|02: GALLERY : Sculpture : Raku Ceramics|
raku ceramics all originate from the landscape. The surface treatment
and glaze designs are based on drawings from the area around Macclesfield
Forest, the hills bordering Wildboarclough and the Roaches in Staffordshire.
I have always had a great interest in the way the landscape and its elements weather down and back into the substances from which they originated; mountains back to rocks and pebbles; rocks and pebbles back to their constituent minerals; bones, trees and plants back to soil.
These ceramics have developed out of a collection of significant stones that I have found over the years. Art historian Herbert Read once asked why it was that, when walking along a beach, out of all the millions of pebbles we pass over, we bend down and pick up just one that has some mysterious attraction for us; is it the size, shape, weight, colour, structure or form, or a combination of all these? In finding it- or perhaps it finds us - we have identified with it, and in doing so, it is as though we have created it by ourselves, for ourselves.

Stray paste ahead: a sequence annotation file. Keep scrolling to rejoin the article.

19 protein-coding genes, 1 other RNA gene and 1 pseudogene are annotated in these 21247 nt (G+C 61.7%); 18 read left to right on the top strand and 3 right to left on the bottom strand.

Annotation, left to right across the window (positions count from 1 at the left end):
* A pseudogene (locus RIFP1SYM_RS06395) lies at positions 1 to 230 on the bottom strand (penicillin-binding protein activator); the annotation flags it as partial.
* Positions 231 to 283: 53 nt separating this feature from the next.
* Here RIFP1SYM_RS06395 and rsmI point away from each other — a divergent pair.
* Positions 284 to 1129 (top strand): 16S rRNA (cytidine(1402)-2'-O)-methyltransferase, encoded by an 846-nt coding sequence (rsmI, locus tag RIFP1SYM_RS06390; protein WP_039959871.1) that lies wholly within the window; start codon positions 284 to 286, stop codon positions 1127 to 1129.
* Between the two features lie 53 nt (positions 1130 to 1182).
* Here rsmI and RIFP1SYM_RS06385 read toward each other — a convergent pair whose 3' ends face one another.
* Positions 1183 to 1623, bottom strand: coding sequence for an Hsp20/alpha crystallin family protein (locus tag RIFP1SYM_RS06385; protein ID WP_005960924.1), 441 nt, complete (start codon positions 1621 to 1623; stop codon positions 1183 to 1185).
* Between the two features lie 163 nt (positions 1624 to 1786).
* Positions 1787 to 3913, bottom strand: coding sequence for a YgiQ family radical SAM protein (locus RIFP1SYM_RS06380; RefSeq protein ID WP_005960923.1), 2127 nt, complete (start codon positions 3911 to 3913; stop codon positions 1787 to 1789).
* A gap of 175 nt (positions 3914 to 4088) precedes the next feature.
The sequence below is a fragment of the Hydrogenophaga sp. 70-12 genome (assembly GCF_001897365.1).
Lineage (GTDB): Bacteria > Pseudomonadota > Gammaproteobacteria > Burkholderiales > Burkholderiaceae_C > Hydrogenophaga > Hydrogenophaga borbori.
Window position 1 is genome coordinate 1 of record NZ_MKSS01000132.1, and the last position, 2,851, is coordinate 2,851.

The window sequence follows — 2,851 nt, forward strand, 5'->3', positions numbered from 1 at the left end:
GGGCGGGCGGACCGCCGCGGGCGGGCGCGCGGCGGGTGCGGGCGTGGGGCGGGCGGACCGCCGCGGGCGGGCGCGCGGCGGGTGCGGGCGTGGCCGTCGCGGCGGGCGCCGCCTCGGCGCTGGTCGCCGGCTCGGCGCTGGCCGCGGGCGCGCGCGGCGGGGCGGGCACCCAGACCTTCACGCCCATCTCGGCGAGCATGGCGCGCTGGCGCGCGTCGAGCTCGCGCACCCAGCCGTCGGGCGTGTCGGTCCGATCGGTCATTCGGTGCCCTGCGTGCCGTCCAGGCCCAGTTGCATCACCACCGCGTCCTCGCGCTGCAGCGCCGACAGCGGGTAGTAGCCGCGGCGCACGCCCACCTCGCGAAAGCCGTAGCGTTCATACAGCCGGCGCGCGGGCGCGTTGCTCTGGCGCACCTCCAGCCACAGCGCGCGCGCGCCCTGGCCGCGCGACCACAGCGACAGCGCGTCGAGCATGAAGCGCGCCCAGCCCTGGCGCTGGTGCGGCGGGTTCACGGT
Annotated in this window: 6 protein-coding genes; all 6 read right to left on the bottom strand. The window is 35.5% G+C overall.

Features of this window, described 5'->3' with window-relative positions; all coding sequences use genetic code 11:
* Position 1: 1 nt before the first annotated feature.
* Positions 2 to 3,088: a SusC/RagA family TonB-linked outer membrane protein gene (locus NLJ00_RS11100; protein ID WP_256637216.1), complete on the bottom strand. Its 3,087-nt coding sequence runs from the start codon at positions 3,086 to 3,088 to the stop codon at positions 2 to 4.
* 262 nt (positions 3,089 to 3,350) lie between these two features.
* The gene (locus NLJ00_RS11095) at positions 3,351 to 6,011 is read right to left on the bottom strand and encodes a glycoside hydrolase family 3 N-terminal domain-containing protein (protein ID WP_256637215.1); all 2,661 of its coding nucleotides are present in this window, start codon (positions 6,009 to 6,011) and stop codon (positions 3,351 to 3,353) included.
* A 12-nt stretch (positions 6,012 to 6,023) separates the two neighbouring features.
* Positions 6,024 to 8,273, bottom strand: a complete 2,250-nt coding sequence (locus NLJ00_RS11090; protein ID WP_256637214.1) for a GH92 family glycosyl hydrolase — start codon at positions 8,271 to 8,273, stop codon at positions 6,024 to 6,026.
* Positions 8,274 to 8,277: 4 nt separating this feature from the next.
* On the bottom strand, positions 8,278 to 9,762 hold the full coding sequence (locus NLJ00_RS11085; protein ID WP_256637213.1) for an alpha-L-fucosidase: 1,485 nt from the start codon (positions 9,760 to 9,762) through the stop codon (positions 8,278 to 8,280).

Thus these vessels are taken from the stones, large and small, that I have identified with and have collected. They can be placed as ‘bowls’, or upturned like the stones they were first encountered as and seen. Their surface textures reflect the strata of past earth movements, their shapes are worked and worn down to an irreducible essence, and they contain interior ‘surprises’ which may be found hidden inside any stone. The raku firing process involves earth, fire and water - the elemental processes that created the originals.
Whilst in my possession the stones are only ‘resting’ temporarily until they eventually return back to their environment, as they surely will, and which will continue to shape them, as it surely will, long after we have gone.
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